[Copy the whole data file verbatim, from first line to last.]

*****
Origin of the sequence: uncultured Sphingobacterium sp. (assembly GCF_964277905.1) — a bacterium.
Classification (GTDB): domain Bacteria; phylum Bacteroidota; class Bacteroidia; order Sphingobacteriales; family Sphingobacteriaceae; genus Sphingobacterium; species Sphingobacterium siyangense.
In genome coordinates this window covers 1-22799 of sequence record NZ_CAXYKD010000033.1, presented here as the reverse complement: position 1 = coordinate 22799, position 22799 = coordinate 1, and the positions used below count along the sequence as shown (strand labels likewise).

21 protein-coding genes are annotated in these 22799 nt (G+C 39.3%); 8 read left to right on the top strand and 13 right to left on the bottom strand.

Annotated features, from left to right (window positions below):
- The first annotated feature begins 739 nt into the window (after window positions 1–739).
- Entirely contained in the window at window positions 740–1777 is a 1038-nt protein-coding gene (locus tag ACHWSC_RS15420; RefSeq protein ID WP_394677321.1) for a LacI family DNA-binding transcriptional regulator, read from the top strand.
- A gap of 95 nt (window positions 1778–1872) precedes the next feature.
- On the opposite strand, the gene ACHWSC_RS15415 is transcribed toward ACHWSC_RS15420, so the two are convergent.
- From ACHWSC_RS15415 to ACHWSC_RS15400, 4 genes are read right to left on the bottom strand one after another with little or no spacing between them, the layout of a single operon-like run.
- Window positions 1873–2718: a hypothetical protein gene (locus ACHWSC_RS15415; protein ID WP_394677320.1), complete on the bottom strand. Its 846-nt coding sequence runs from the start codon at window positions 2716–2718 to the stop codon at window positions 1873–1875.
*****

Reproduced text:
Origin of the sequence: uncultured Sphingobacterium sp. (assembly GCF_964277905.1) — a bacterium.
Classification (GTDB): domain Bacteria; phylum Bacteroidota; class Bacteroidia; order Sphingobacteriales; family Sphingobacteriaceae; genus Sphingobacterium; species Sphingobacterium siyangense.
In genome coordinates this window covers 1-22799 of sequence record NZ_CAXYKD010000033.1, presented here as the reverse complement: position 1 = coordinate 22799, position 22799 = coordinate 1, and the positions used below count along the sequence as shown (strand labels likewise).

21 protein-coding genes are annotated in these 22799 nt (G+C 39.3%); 8 read left to right on the top strand and 13 right to left on the bottom strand.

Annotated features, from left to right (window positions below):
- The first annotated feature begins 739 nt into the window (after window positions 1–739).
- Entirely contained in the window at window positions 740–1777 is a 1038-nt protein-coding gene (locus tag ACHWSC_RS15420; RefSeq protein ID WP_394677321.1) for a LacI family DNA-binding transcriptional regulator, read from the top strand.
- A gap of 95 nt (window positions 1778–1872) precedes the next feature.
- On the opposite strand, the gene ACHWSC_RS15415 is transcribed toward ACHWSC_RS15420, so the two are convergent.
- From ACHWSC_RS15415 to ACHWSC_RS15400, 4 genes are read right to left on the bottom strand one after another with little or no spacing between them, the layout of a single operon-like run.
- Window positions 1873–2718: a hypothetical protein gene (locus ACHWSC_RS15415; protein ID WP_394677320.1), complete on the bottom strand. Its 846-nt coding sequence runs from the start codon at window positions 2716–2718 to the stop codon at window positions 1873–1875.